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# $EPIC: dbmctl.txt,v 1.6 2007/05/15 01:28:58 jnelson Exp $


$dbmctl(OPEN type filename)
$dbmctl(OPEN_READ type filename)
$dbmctl(CLOSE refnum)
$dbmctl(ADD refnumvarnamevalue)
$dbmctl(CHANGE refnumvarnamevalue)
$dbmctl(DELETE refnumvarname”)
$dbmctl(READ refnumvarname”)
$dbmctl(NEXT_KEY refnum start-over)
$dbmctl(ALL_KEYS refnum)
$dbmctl(ERROR refnum)

refnum is a value returned by OPEN and OPEN_READ.
type must always be STD for now.
filename is a dbm file (without the .db extension!)
varname is a dbm key. It is always a dword. Spaces are important!
value is a dbm value. Spaces are important!
start-over is 1 if you want to begin at the first key, and 0 if you want to move to the next key.


The dbmctl function is a low-level interface to reading and writing variables from a permanent file.

The format of the permanent file is an SDBM hash file, which is compatable with perl and apache, but is not compatable with ndbm or gdbm.

About Hash Files:

Hash files are binary files that let you read and write variables and values. Because the values are stored in a file, they persist after you quit. So it's a great place to put the user's permanent configuration options that need to reload every time they start your script.

It's faster than using save and load, but because it stores in a binary format, the user can't read (and edit) the values directly.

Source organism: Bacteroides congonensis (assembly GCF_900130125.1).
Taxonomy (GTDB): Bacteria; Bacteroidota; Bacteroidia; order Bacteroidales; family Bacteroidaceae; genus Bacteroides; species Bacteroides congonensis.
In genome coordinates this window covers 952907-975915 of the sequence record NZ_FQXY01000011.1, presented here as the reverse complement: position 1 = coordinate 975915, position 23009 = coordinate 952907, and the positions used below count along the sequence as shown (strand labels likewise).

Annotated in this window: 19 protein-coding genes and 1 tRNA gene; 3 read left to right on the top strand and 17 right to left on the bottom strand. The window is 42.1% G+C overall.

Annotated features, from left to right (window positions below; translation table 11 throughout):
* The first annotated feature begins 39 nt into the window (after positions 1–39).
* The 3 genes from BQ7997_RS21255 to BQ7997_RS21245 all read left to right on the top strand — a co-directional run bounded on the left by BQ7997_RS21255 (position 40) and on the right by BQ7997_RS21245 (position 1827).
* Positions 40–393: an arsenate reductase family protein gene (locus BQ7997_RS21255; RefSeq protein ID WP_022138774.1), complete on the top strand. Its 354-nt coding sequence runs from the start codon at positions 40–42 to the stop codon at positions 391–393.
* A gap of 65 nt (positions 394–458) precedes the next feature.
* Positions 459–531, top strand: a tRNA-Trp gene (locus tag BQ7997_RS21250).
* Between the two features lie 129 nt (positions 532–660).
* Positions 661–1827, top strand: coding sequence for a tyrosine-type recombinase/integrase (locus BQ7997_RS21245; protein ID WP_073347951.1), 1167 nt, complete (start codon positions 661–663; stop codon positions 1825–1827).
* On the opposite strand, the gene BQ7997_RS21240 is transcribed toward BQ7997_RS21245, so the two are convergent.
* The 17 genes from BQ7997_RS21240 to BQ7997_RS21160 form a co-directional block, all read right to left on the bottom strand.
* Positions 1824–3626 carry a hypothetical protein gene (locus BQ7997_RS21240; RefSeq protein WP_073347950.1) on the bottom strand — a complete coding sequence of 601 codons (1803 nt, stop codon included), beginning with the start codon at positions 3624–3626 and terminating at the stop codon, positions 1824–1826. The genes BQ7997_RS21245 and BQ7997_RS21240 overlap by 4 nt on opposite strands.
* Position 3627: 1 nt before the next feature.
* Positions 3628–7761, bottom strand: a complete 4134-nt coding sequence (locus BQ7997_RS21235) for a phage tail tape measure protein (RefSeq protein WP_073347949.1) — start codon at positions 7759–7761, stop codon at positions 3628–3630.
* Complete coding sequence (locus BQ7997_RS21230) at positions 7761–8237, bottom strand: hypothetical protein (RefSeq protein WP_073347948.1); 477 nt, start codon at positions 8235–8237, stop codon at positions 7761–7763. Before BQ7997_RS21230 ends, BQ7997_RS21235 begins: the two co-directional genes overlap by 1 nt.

Because the values are stored in a file, the variables you don't use don't take up any memory, and don't cause namespace pollution for your script.

Hash file operations:

OPEN Return a refnum that can be used to read and write variables in the file filename. Right now the type argument must be STD.
OPEN_READ Return a refnum that can be used only for reading variables in the file filename. Right now the type argument must be STD.
CLOSE Close the file previous opened with OPEN or OPEN_READ
ADD Add a new variable to the file and set its value.
CHANGE Change the value of an existing variable in the file.
DELETE Remove a variable from the file.
READ Return the value of a variable from the file
NEXT_KEY Iterate over all of the variable names in the file. The ordering is always unspecified. The first time you call NEXT_KEY, start-over should be 1. Afterwards, it should be 0. When this operations returns the empty string, you have visited all the keys
ALL_KEYS Return all of the variable names in the file. This could take a long time, and it might return a very large string! This operation implicitly does a “start-over”, and you must “start-over” next time you call NEXT_KEY.
ERROR Return the errno value for the last operation. Use this if any previous value returns the empty string.


Hash files use file descriptors, along with $open() and logfiles, and connections to servers, and dcc, and so on, so you shouldn't just open up a bunch of hash files and ignore them forever. Make sure you CLOSE your hash files you aren't using if this becomes a problem.

This whole thing was specifically written for people who wanted hash table support for saving script configuration values permanently.



The dbmctl function first appeared in EPIC5-0.0.8.

dbmctl.txt · Last modified: 2007/05/15 01:28 by